Most physicists though are very careful not to be seen departing from the strange concepts inherent in the quantum world, into the (seemingly extended) area of metaphysics. Henry Stapp though is not one of those – a physicist with a distinguished history (having studied/worked under Pauli, Heisenberg, and other luminaries), Stapp disagrees with a purely materialist view of the cosmos, instead seeing consciousness as being of extreme importance via its role in the collapse of the wave-function. And, while reading a recent interview he did with EnlightenNext Magazine (PDF download), I was very interested to see the following comments:
[R]espectable theorists hold a wide variety of views as to how to understand quantum mechanics. That theory accommodates a large variety of phenomena that are not allowed by classical mechanics. The key point here is this: If something like [William] James’ fantastic laws of clinging do exist, and they are sufficiently strong, then aspects of a personality might be able to survive bodily death and persist for a while as an enduring mental entity, existing somewhere in Descartes’ world of mental things, but capable on rare occasions of reconnecting with the physical world. I do not see any compelling theoretical reason why this idea could not be reconciled with the precepts of quantum mechanics. Such an elaboration of quantum mechanics would both allow our conscious efforts to influence our own bodily actions, and also allow certain purported phenomena such as “possession”, “mediumship”, and “reincarnation” to be reconciled with the basic precepts of contemporary physics.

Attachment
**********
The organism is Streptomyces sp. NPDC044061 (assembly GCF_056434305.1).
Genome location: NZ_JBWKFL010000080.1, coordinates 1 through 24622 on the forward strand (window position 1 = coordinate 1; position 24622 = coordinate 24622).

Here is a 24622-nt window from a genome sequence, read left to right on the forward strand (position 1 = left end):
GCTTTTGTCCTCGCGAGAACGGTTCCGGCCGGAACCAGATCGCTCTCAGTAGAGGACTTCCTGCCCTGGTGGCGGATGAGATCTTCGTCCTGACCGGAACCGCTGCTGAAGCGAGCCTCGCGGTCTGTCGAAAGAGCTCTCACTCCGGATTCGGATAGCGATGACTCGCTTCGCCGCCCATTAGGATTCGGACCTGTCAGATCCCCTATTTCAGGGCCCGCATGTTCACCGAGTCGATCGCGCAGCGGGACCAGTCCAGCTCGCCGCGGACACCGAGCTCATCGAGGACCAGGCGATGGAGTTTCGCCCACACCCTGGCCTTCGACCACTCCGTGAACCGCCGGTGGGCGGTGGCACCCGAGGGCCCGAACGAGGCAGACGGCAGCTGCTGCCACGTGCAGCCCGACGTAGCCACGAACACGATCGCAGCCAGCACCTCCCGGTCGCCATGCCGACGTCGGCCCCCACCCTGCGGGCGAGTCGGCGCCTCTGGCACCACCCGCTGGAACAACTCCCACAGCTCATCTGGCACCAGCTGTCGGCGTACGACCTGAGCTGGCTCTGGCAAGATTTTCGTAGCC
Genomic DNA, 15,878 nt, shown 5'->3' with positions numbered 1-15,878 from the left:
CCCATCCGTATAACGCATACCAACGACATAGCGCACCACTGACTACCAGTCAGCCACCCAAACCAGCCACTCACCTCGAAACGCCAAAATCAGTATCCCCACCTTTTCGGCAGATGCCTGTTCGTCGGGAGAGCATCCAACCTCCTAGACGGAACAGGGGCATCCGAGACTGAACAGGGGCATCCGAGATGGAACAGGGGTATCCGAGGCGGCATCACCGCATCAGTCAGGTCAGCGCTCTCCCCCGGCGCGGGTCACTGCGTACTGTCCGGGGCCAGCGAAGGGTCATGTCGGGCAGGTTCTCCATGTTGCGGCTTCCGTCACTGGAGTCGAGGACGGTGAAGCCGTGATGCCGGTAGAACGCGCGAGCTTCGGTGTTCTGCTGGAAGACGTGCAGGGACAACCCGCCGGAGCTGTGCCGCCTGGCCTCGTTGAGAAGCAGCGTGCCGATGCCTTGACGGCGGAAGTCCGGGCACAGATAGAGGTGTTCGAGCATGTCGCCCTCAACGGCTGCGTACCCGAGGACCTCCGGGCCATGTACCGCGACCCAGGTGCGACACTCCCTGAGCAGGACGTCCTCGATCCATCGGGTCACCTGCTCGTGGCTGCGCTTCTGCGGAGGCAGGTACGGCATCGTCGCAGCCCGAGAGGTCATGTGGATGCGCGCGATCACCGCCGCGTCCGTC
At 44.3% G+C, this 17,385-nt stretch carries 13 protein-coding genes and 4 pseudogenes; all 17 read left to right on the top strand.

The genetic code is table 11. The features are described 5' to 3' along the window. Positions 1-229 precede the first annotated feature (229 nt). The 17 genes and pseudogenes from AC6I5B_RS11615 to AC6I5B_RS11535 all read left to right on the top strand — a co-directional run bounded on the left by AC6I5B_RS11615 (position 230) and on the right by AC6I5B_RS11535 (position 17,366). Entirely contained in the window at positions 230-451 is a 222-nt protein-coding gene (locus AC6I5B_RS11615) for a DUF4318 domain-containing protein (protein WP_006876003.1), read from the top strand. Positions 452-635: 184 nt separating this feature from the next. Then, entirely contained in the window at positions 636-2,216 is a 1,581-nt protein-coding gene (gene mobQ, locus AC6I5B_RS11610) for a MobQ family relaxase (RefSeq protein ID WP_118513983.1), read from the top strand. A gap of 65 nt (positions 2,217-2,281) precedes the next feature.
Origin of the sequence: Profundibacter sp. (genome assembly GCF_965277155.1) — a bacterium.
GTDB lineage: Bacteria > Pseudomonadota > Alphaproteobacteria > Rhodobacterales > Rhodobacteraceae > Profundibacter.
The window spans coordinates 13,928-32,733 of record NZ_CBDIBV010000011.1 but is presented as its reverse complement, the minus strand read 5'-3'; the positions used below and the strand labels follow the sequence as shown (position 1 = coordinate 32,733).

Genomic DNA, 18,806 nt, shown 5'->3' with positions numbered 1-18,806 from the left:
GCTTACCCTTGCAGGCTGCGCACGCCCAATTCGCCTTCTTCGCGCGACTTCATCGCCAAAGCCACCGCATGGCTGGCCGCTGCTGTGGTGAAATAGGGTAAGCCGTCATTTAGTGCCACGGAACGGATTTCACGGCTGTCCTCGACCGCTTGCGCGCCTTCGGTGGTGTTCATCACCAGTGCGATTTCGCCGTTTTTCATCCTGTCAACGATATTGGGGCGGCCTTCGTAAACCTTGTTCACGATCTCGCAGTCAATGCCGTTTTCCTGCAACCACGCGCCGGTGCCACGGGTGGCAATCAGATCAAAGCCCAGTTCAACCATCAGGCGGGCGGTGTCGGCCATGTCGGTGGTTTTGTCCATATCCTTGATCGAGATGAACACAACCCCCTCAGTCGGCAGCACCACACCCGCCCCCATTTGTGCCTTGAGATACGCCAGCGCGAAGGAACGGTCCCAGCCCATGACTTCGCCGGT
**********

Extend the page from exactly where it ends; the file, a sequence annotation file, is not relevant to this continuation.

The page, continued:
These considerations are, I think, sufficient to show that any claim that postmortem personality survival is impossible that is based solely on the belief that it is incompatible with the contemporary laws of physics is not rationally supportable. Rational science-based opinion on this question must be based on the content and quality of the empirical data, not on the presumption that such a phenomenon would be strictly incompatible with our current scientific knowledge of how nature works.